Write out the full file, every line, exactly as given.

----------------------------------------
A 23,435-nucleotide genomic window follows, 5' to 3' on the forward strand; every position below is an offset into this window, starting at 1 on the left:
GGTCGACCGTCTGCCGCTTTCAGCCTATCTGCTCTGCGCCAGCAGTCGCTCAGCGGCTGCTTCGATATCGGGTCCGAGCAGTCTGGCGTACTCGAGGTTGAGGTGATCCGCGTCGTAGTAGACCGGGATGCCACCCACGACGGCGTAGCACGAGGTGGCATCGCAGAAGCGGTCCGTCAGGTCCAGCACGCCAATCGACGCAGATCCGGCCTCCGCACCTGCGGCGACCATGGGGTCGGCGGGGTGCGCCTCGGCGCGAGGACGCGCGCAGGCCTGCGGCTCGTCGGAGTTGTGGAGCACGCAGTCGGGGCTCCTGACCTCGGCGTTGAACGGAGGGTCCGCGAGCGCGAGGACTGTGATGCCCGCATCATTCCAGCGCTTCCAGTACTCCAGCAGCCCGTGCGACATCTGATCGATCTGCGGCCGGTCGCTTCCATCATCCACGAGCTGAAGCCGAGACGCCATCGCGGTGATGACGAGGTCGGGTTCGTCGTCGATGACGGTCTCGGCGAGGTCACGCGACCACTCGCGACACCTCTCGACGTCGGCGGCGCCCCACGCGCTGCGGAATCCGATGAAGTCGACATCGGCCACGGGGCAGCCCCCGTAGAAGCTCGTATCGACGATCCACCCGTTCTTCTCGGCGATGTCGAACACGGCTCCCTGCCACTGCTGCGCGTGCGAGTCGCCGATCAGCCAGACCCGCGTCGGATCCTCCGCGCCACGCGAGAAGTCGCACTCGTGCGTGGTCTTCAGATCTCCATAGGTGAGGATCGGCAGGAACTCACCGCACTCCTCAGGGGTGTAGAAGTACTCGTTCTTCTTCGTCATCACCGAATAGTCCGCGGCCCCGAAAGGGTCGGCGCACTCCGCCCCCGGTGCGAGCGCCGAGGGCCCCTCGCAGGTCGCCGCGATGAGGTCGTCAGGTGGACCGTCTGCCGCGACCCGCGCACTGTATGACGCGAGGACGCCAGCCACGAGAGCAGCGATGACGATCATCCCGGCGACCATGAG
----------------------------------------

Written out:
A 23,435-nucleotide genomic window follows, 5' to 3' on the forward strand; every position below is an offset into this window, starting at 1 on the left:
GGTCGACCGTCTGCCGCTTTCAGCCTATCTGCTCTGCGCCAGCAGTCGCTCAGCGGCTGCTTCGATATCGGGTCCGAGCAGTCTGGCGTACTCGAGGTTGAGGTGATCCGCGTCGTAGTAGACCGGGATGCCACCCACGACGGCGTAGCACGAGGTGGCATCGCAGAAGCGGTCCGTCAGGTCCAGCACGCCAATCGACGCAGATCCGGCCTCCGCACCTGCGGCGACCATGGGGTCGGCGGGGTGCGCCTCGGCGCGAGGACGCGCGCAGGCCTGCGGCTCGTCGGAGTTGTGGAGCACGCAGTCGGGGCTCCTGACCTCGGCGTTGAACGGAGGGTCCGCGAGCGCGAGGACTGTGATGCCCGCATCATTCCAGCGCTTCCAGTACTCCAGCAGCCCGTGCGACATCTGATCGATCTGCGGCCGGTCGCTTCCATCATCCACGAGCTGAAGCCGAGACGCCATCGCGGTGATGACGAGGTCGGGTTCGTCGTCGATGACGGTCTCGGCGAGGTCACGCGACCACTCGCGACACCTCTCGACGTCGGCGGCGCCCCACGCGCTGCGGAATCCGATGAAGTCGACATCGGCCACGGGGCAGCCCCCGTAGAAGCTCGTATCGACGATCCACCCGTTCTTCTCGGCGATGTCGAACACGGCTCCCTGCCACTGCTGCGCGTGCGAGTCGCCGATCAGCCAGACCCGCGTCGGATCCTCCGCGCCACGCGAGAAGTCGCACTCGTGCGTGGTCTTCAGATCTCCATAGGTGAGGATCGGCAGGAACTCACCGCACTCCTCAGGGGTGTAGAAGTACTCGTTCTTCTTCGTCATCACCGAATAGTCCGCGGCCCCGAAAGGGTCGGCGCACTCCGCCCCCGGTGCGAGCGCCGAGGGCCCCTCGCAGGTCGCCGCGATGAGGTCGTCAGGTGGACCGTCTGCCGCGACCCGCGCACTGTATGACGCGAGGACGCCAGCCACGAGAGCAGCGATGACGATCATCCCGGCGACCATGAG